The defining image of Miranda July’s audacious debut Me and You and Everyone We Know isn’t July scrawling ‘FUCK’ on her windscreen or John Hawkes setting his hand ablaze but a piece of impromptu ASCII art created by a six year old. Four brackets and two greater-than signs illustrate his simple desire: “I’ll poop into her butthole and then she’ll poop it back into my butthole, and then we’ll just keep doing it back and forth with the same poop.” By attempting to approximate how a physical process can embody an emotional bond, he sums up the struggle to connect openly that is the theme not just of the film but most of July’s multidisciplinary work. Even when they can’t articulate it, all of her characters – like me, like you, like everyone we know – are ultimately just looking for someone to poop back and forth into their butthole, forever ))><((
Published as part of Little White Lies’ “100 great movies by female directors” feature. To read the original article click here.
CHARLIZE THERON IN YOUNG ADULT (2011)
Charlize Theron is known as a former model largely because of a couple of years she spent in the profession as a teenager. While her successful two decades-long acting career might suggest it’s time to lay the former model tag to rest, it could be argued that the same criteria should just be applied to everyone else too, so Andrew Garfield would be known forever as “Former barista Andrew Garfield”, and Johnny Depp would be “Former ballpoint pen telemarketer Johnny Depp.” Regardless of the particulars of her teen job, Theron is absolutely brilliant in Young Adult – damaged, deluded and devastating – and we’ll get into a mortifying drunken argument at a baby’s naming ceremony with anyone who disagrees.
GEMMA WARD IN THE GREAT GATSBY (2013)
Constantin Stanislavski famously said that there are no small parts, only small actors, but this one might be a stretch: as “Languid Girl,” Gemma Ward is in The Great Gatsby for approximately four seconds of its 143-minute running time. It’s difficult to accurately rate four seconds of anything, but she does give her one line of dialogue some gusto. In reflection, perhaps she gives it a little too much gusto, considering the only information the screenplay provides on her character is that she’s languid. Still, at least she’s better than Tobey Maguire: given his woeful miscasting, it’s a shame he also wasn’t in the film for that long.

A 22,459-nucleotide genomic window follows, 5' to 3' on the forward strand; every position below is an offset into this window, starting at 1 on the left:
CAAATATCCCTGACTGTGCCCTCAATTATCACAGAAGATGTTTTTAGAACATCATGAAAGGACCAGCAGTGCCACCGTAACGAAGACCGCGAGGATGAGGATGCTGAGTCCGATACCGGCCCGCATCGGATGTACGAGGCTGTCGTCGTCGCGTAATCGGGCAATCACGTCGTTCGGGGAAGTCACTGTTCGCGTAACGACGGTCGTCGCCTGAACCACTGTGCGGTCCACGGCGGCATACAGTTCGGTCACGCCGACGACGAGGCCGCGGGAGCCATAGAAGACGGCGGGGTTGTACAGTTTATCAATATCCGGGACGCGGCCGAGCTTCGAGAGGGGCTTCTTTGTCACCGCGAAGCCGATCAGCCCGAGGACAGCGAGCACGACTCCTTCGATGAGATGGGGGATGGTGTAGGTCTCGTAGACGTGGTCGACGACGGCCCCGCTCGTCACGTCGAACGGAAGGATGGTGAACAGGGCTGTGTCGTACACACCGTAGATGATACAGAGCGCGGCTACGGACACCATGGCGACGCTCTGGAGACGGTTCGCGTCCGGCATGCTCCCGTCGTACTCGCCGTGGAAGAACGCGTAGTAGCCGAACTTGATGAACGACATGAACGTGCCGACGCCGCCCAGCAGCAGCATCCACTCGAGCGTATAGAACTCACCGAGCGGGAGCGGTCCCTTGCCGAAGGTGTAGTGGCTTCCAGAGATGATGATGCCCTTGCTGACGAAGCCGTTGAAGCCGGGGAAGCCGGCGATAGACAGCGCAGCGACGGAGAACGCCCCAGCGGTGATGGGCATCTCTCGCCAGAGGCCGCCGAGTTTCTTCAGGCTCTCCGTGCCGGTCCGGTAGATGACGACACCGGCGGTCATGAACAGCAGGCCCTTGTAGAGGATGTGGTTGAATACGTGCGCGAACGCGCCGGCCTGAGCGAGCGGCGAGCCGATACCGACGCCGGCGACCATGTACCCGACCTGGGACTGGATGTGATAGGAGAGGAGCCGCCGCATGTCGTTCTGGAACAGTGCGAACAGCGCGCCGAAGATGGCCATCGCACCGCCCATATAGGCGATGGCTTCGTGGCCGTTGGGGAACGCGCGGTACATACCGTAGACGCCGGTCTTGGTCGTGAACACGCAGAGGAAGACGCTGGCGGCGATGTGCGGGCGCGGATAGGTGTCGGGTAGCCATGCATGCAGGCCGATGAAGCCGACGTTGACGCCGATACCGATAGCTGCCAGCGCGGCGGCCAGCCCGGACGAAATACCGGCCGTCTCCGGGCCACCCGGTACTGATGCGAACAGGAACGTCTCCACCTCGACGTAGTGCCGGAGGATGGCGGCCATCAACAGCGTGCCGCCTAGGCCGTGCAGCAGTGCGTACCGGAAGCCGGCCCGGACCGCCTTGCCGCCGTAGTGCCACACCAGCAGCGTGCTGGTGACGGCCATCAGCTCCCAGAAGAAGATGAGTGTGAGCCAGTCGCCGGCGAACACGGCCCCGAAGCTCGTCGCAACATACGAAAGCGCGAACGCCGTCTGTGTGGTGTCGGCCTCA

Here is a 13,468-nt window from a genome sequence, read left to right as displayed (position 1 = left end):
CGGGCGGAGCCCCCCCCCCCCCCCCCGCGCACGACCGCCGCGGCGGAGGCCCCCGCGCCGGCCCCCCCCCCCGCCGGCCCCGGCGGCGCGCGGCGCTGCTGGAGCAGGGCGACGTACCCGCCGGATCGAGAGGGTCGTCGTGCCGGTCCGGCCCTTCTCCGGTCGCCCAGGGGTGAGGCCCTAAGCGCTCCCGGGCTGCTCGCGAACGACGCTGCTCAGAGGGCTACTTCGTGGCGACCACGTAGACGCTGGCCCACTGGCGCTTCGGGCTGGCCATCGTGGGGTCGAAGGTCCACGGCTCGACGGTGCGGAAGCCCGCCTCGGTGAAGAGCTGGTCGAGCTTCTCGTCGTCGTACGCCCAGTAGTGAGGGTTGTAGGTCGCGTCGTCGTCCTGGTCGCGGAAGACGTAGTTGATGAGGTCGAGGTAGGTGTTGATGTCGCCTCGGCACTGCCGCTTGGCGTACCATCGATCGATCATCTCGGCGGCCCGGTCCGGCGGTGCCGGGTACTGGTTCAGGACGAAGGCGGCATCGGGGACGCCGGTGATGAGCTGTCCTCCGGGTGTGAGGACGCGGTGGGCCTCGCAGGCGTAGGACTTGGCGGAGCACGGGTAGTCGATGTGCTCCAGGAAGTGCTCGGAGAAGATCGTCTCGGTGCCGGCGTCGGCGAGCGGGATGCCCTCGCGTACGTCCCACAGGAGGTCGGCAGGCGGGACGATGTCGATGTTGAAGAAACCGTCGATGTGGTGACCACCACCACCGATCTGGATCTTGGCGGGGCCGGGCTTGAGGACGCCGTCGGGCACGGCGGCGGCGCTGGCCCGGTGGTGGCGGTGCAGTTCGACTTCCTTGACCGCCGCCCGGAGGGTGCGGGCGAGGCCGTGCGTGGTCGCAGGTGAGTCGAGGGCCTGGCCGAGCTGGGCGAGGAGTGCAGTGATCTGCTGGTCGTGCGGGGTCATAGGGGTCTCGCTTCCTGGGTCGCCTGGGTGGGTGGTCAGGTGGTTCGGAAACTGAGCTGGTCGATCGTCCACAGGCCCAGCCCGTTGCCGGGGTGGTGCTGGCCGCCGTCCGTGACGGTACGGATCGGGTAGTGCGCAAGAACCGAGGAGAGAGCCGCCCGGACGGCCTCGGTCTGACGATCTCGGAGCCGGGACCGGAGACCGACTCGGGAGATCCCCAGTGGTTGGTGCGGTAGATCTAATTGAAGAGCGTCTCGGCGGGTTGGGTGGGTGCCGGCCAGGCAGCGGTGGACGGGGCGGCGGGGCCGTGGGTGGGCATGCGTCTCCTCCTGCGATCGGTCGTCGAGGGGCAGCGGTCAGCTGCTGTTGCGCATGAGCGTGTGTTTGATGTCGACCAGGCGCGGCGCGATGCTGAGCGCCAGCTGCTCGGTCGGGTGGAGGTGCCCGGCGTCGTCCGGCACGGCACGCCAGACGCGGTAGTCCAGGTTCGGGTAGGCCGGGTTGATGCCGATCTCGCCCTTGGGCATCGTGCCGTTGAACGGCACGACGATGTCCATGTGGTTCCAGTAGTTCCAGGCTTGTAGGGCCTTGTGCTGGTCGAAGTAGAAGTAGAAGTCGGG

NATALIA VODIANOVA IN CQ (2001)
It’s never a great sign when your acting debut is in a film with Billy Zane. Such was the fate of Natalia Vodianova, who played a tiny role in CQ, Roman Coppola’s affectionate, underseen homage to 60s film-making. Fortunately for her, CQ, while below Orlando (1992) or Zoolander (2001) in the grand pantheon of Billy Zane movies, is several fathoms above The Scorpion King 3: Battle for Redemption. With Vodianova’s part restricted to two small scenes, her spotlight was stolen by another model with a substantially bigger role, Angela Lindvall, much like Billy Zane’s spotlight in Titanic was stolen by that cad Leonardo DiCaprio.
MONICA BELLUCCI IN THE MATRIX RELOADED (2003)
To include Monica Bellucci in this list is to make it an unfair fight, so we’re handicapping her by going with The Matrix Reloaded rather than, say, Irréversible (2002) – also we never want to watch Irréversible ever again. The first of many mid-career follies from the Wachowskis, The Matrix Reloaded doesn’t lack ambition, but also doesn’t lack for endless raves scenes or confusing reams of exposition either. Bellucci is largely wasted as neglected wife Persephone, with little to do other than be cheated on and later reveal a passage hidden behind a bookcase like she’s in a cyberpunk Scooby Doo.
GISELE BÜNDCHEN IN THE DEVIL WEARS PRADA (2006)
Gisele only agreed to be in The Devil Wears Prada if she wouldn’t have to play a model, which is as if Mo Farah agreed to appear in a remake of Chariots of Fire on the condition that he didn’t play a distance runner. She turns up during the scene that takes place in most early Anne Hathaway-starring films – the “Anne-Hathaway-is-wearing-slightly-nicer-clothes-and-everyone-is-shocked-at-her-transformation-even-though-she-looked-like-Anne-Hathaway-this-whole-time” moment. Despite Gisele’s limited acting ability and negligible role it’s remarkable how well she holds the screen. If she took some acting lessons who knows what great films she might be able to not play a model in.
ABBEY LEE KERSHAW AND ROSIE HUNTINGTON-WHITELEY IN MAD MAX: FURY ROAD (2015)
It’s long been assumed that the only things that might live through a global apocalypse are cockroaches. The upcoming Mad Max: Fury Road posits another possible group of survivors: models. For his first return to dystopian oil-starved Australia in 30 years, director George Miller has wisely eschewed Mel Gibson for the likes of Abbey Lee Kershaw, Rosie Huntington Whiteley, and “former model” Charlize Theron. This can only be an improvement, unless Huntington-Whiteley also turns out to be a horrible misogynist racist in a couple of years.
LILY COLE IN THE IMAGINARIUM OF DR PARNASSUS (2009)
Tom Cruise is regularly teased for his diminutive stature, but movie stars are a decidedly tiny breed. It’s difficult to say why so many are shorter than average – perhaps their condensed features are good for close-ups? If this is the case then Lily Cole was born for the cinema, not so much for her height (average), but for her broad, expressive face. She puts it to good use in The Imaginarium of Dr Parnassus, exerting much charm amongst the ill-disciplined excess that unfortunately characterises much of Terry Gilliam’s later work. Cast her in a kitchen sink drama set in a dying industrial town and she’ll really shine.
SASHA PIVOVAROVA IN IN TIME (2011)